The Castlevania Anniversary Collection is a required pick-up for fans of the classic whip-slinging series. Granted, there are a couple of minor problems with this set, most notably the lack of button-remapping. Hopefully they're being worked on. Still, it's hard to argue with having four of the all-time best action-platformers around. Plus you get four other games, which range from awful to pretty good. Whether you decide to pick this up now, or wait for the region-select and other fixes, you're guaranteed a good time.
If you're just looking for a mildly-amusing journey to help pass the time, Warlocks 2: God Slayers isn't the worst choice. However, if your intension is to play on the highest difficulty and invest a lot of hours, then the game's flaws will become apparent.
Over 100 stages of mind-boggling puzzles await anyone who decides to tackle Warlock's Tower. Depending on your patience and aptitude for problem-solving, this adventure could last for quite some time. In every respect, Midipixel has done a fine job. The charming visuals and great soundtrack accompany a wealth of challenging ordeals. Frustration and exhaustion are rarely a factor, because this puzzler never tries to do too much at once. Altogether, it's a worthwhile pick-up for genre fans.
With the addition of region-select, Konami's Arcade Classics Anniversary Collection has become the easy recommendation it deserves to be. An eclectic array of games is included in this set, and most of them are still quite entertaining. The newly-added region-select option allows players the chance to study how different approaches to difficulty can affect a title. It's rather fascinating how a few simple changes can create new challenges. All in all, it's a worthwhile pick-up for arcade fans.
Gato Roboto is a bite-sized trek that's sufficiently programmed for the right amount of enjoyment. With enough charm to last a Sunday afternoon, Kiki's escapade is sure to leave behind a pleasant memory or three. Just be sure to keep expectations in check.
All in all, the SNK 40th Anniversary Collection is a fine way to experience SNK's humble beginnings. The included games cover a wide variety of genres, and even the worst of them have one or two admirable qualities. There are no complaints at all when it comes to features. Both region-select and console versions are accounted for, and the museum is loaded with bonus materials. Hopefully the dual-stick control issue is eventually sorted out, as it's the only stain on this otherwise impeccable set.
Inferno Climber: Reborn has a few interesting qualities, but they are completely buried by a combination of poor controls, an awful camera, and quite possibly the worst frame-rate since Virtual Hydlide. Anybody who dares to take on this action-RPG will have to endure a ton of pain. Perhaps, if they suffer in torment for several hours, they'll uncover something of merit. Even then, is it really worth the cost of their soul?
Lapis x Labyrinth is all that a one could want from a rogue-lite. Countless hours will be spent engaging in simplistic yet also compelling hack 'n' slash action. The eight playable classes offer plenty of diversity in their skillset and play-style. Forming them into a squad and maximizing their effectiveness is lots of fun. The frame-drops are regrettable, but can be alleviated somewhat by skilful play. Oh and of course you've got to love the FEVER. Why is FEVER in all-caps anyway? It's because lower-case letters can never hope to contain its awesomeness.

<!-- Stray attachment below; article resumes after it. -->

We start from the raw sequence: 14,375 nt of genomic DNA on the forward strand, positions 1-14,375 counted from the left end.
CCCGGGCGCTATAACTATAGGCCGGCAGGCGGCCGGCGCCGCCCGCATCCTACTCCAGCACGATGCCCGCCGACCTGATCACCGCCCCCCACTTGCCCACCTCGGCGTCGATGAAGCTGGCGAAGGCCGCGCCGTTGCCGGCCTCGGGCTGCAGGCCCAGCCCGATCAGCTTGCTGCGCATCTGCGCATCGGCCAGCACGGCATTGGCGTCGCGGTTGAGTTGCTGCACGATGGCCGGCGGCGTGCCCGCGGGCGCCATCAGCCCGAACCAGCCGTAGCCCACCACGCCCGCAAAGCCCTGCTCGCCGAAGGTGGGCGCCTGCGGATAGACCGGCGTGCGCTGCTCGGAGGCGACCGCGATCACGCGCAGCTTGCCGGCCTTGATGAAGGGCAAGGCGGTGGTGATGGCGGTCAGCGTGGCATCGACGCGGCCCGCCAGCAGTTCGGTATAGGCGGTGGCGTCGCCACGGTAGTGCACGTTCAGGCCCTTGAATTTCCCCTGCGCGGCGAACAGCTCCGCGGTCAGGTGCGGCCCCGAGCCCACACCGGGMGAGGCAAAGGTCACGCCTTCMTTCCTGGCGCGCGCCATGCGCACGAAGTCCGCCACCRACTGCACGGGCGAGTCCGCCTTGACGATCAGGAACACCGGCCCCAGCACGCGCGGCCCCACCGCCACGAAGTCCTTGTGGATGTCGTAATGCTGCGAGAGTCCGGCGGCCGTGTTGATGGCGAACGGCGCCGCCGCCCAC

Given the title, Panty Party doesn't really throw a lot curveballs. Seeing as how each pair of undies has their own strengths and weaknesses, there's actually a bit of depth to the action. As long as players make effective use of cover and manage their stamina, they can avoid getting shredded to pieces. The three modes of play are also appreciated. However, the camera is a constant nuisance. Aiming is really unreliable, and the lock-on isn't great, either. Then there's all of the lolicon garbage, which has no place anywhere. Altogether, this is a strange and only somewhat amusing game. It just can't quite reach its full potential.
Altogether, Devil Engine is an intriguing STG that's held back by rough fundamentals. Given enough tuning, it could turn out to be welcome entry in any fan's library. There's plenty of content, and the two playable ships are impressively realized. However, the weak arsenal is a constant nuisance. Attempting to destroy massive bosses or even moderately-sized foes with a pea shooter isn't fun. There are options for quickly eliminating adversity, but getting past their constant waves of fire is also an ordeal. Simply put, it feels like this is trying too hard to break its players.
Nearly thirty years was a mighty long time, but ToeJam & Earl: Back in the Groove! proves that the wait was worth it. This is an excellent sequel, and it's not just because it captures the spirit of the original. The new features, as well as quality-of-life improvements, really enhance the experience. Each level is filled with things to do, and they all serve a purpose. There aren't any meaningless distractions. Even today, where roguelikes are exponentially more common, this is one that shouldn't be passed up.
Seeing as how Versus STGs are incredibly uncommon, Rival Megagun could easily get some recognition just for being part of such a rare niche. Thankfully, Spacewave Software went above and beyond to create a fantastic shooter. It has gotten the basics down pat, and delivers an exceptionally realized meta. Players are rewarded for thinking three moves ahead, reading their opponents, and finding the right opportunity to strike. For competitive gamers looking for something new, this is highly recommended.